It often seen as the one thing that absolutely divides fantasy from science fiction.  On the other hand it is, if sufficiently advanced, indistinguishable from technology — or is that the other way around?  🙂

M is for magic.

I’m not going to tell you about magic as it is depicted in various works of fantasy fiction; plenty of other people have done that already, possibly even for this year’s A-Z Challenge.  Instead, I’m going to discuss magic in a more… anthropological slant.

First, let’s look at a couple of definitions (out of Webster’s Universal Encyclopedic Dictionary, 2002 edition) so there’s no confusion concerning the terms being used here.

Technology:  the practical application of knowledge especially to a particular area; a capability given by the practical application of knowledge; a manner of accomplishing a task especially using technical processes, methods, or knowledge

Magic:  the use of means (such as charms or spells) believed to have supernatural power over natural forces

Compare and contrast… Technology is the practical application of knowledge to get stuff done.  If magic worked, rather than being merely a superstitious belief, it would also be a practical application of knowledge to get stuff done.  Natural forces, of course, meaning the way the world actually works — y’know, like physics and biology and stuff.


Two or three years ago, I read an anthropology paper on how Western medicine is really not any different from the beliefs of more “primitive” cultures with their use of magic to cure maladies.  (It was an interesting paper all around; I wish I had access to a copy of it now so I could give specific quotes from it.  Maybe some other time I will.  Handy, being related to the anthropologist who wrote the paper.)  Even the success rates are about the same — not all that good, sometimes — and yet people in First World countries will tell you that our way of doing things is purely rational science, whereas anyone who believes in magic is a superstitious fool.

Science, y’see, has rules.  It can be repeated.  Do a scientific experiment, get a particular outcome, have someone else do the same experiment… and watch them get the same outcome.  That’s part of the scientific method:  do the same experiment, get the same results.

Somehow, I don’t think those “primitive” people who use magic in their real lives would keep doing it if they didn’t get the results they wanted, at least often enough to make it worth a shot.  We all tend to go with what works, even if we don’t understand the principles behind why it works — and how many of us actually understand how even something as simple as taking aspirin to cure a headache works?  We do it because it gives us the results we want.


Science:  knowledge or system of knowledge covering general truths or the operation of general laws especially as obtained through scientific method; a system or method reconciling practical ends with scientific laws

There’s much in science itself that goes against our old views of how science is supposed to work.  Ever read about the experiments to determine if light is a wave or a particle?  Funny how what the person conducting the experiment believes the answer is will determine the outcome.  Believe light is a wave?  Your experiment will show that it’s a wave.  Somehow, physics itself — that hardest of hard sciences — seems to respond to human belief.  Sounds a bit like magic, doesn’t it?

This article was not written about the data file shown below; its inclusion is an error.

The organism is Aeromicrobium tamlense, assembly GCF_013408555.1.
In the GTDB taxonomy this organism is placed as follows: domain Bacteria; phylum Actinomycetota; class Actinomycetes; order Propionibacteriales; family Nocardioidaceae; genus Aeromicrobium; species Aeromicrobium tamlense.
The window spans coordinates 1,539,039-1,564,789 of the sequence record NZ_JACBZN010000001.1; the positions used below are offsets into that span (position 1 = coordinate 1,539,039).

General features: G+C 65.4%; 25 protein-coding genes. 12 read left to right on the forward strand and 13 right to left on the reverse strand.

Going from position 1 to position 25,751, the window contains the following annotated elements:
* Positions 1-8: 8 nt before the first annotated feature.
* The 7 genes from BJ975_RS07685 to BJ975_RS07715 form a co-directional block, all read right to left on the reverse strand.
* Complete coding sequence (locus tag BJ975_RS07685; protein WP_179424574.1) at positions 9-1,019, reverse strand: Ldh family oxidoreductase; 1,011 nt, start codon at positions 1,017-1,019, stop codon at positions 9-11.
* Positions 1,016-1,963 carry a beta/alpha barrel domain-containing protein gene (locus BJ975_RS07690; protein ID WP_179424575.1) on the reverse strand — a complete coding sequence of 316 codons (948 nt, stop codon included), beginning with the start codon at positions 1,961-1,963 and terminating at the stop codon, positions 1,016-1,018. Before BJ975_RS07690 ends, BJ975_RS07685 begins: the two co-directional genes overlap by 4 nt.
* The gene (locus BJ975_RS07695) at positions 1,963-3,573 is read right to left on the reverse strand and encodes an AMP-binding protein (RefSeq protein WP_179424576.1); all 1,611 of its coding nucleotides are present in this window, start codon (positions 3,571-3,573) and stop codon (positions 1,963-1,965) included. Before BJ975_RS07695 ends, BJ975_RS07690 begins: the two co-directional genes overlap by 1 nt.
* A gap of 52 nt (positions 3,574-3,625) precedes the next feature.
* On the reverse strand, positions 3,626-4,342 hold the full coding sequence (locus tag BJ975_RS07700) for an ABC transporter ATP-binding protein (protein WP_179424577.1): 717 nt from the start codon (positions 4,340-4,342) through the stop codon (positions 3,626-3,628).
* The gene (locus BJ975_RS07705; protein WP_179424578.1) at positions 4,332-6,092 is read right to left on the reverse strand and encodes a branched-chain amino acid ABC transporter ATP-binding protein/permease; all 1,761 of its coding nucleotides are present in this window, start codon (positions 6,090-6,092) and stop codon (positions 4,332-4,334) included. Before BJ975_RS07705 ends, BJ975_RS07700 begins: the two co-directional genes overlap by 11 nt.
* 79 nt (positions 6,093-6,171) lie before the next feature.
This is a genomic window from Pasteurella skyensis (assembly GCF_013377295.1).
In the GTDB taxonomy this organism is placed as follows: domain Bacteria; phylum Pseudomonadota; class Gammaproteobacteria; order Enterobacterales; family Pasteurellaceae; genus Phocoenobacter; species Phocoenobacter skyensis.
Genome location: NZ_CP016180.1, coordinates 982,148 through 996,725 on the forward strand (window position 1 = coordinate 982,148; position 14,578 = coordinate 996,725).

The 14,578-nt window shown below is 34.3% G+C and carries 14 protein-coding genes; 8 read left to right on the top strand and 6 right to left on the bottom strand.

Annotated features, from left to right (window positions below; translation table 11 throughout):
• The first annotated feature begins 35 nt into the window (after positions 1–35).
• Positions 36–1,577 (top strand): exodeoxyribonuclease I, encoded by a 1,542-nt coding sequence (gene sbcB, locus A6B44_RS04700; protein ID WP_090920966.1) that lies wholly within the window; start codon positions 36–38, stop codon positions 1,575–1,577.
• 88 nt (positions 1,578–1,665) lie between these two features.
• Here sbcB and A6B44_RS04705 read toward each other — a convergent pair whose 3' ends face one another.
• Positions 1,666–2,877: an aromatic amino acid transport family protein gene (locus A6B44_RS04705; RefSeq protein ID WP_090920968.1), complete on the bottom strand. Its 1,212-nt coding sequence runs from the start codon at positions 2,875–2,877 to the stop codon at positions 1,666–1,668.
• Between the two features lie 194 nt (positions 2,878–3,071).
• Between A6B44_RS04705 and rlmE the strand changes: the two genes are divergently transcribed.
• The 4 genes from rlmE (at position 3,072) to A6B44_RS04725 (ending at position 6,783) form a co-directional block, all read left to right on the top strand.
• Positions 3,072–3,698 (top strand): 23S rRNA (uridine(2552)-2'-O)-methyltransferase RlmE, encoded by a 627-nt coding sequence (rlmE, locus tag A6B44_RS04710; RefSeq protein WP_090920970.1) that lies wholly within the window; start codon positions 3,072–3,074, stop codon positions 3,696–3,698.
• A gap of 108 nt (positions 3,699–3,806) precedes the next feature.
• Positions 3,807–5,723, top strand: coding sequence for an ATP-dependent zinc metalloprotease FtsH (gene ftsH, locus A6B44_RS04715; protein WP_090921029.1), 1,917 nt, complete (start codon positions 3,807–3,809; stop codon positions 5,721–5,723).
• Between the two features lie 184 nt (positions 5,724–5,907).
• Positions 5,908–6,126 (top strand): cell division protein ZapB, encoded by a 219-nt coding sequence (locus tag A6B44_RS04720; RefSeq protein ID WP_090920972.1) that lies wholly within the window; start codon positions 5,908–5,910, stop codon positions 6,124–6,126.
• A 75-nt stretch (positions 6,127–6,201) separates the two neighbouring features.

All right, anthropology lesson over.  I have been trying to relate all of my A-Z Challenge posts to writing science fiction and fantasy, so let’s take a moment to discuss that part.

I do believe that one thing science fiction is good for is challenging readers’ preconceptions.  Even though some people prefer, despite the current trend for everything to be cross-genre hybrids, that science fiction and fantasy don’t mix exactly because they don’t want that messy, irrational magic stuff polluting their clean scientific worldview.

Screw that.

The universe isn’t neat and tidy.  Physics — that hardest of hard sciences — isn’t neat and tidy.  Not in real life.  So why should it be in fiction?  If someone’s magic system — real or fictional — gets results according to the scientific method (do it this way every time, get the same results every time), who is to say that it’s irrational simply because of what it’s called?


About Thomas Weaver

For several years, I’ve been putting my uncanny knack for grammar and punctuation, along with an eclectic mental collection of facts, to good use as a Wielder of the Red Pen of Doom (editor). I'm physically disabled, and I currently live with my smugly good-looking twin Paul, who writes military science fiction and refuses to talk about his military service because he can’t. Sometimes Paul and I collaborate on stories, and sometimes I just edit whatever he writes. It's worked out rather well so far. My list of non-writing-related jobs from the past includes librarian, art model, high school teacher, science lab gofer… Although I have no spouse or offspring to tell you about, I do have eight cats. I currently spend my time blogging, reading, editing, and fending off cats who like my desk better than my twin’s.
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3 Responses to M

  1. Just stopping by from the A-Z list to say “Hi” and good luck with the rest of the challenge.

    Great post! 🙂 x


  2. You make an excellent point. Magic does seem to be the great dividing factor between sci-fi and fantasy, yet I love both genres almost equally. I’m discussing Greek myths over at TamaraDaresToWrite.blogspot.com. Nice to meet you!


  3. Pingback: Cool Stuff from the Archives | North of Andover

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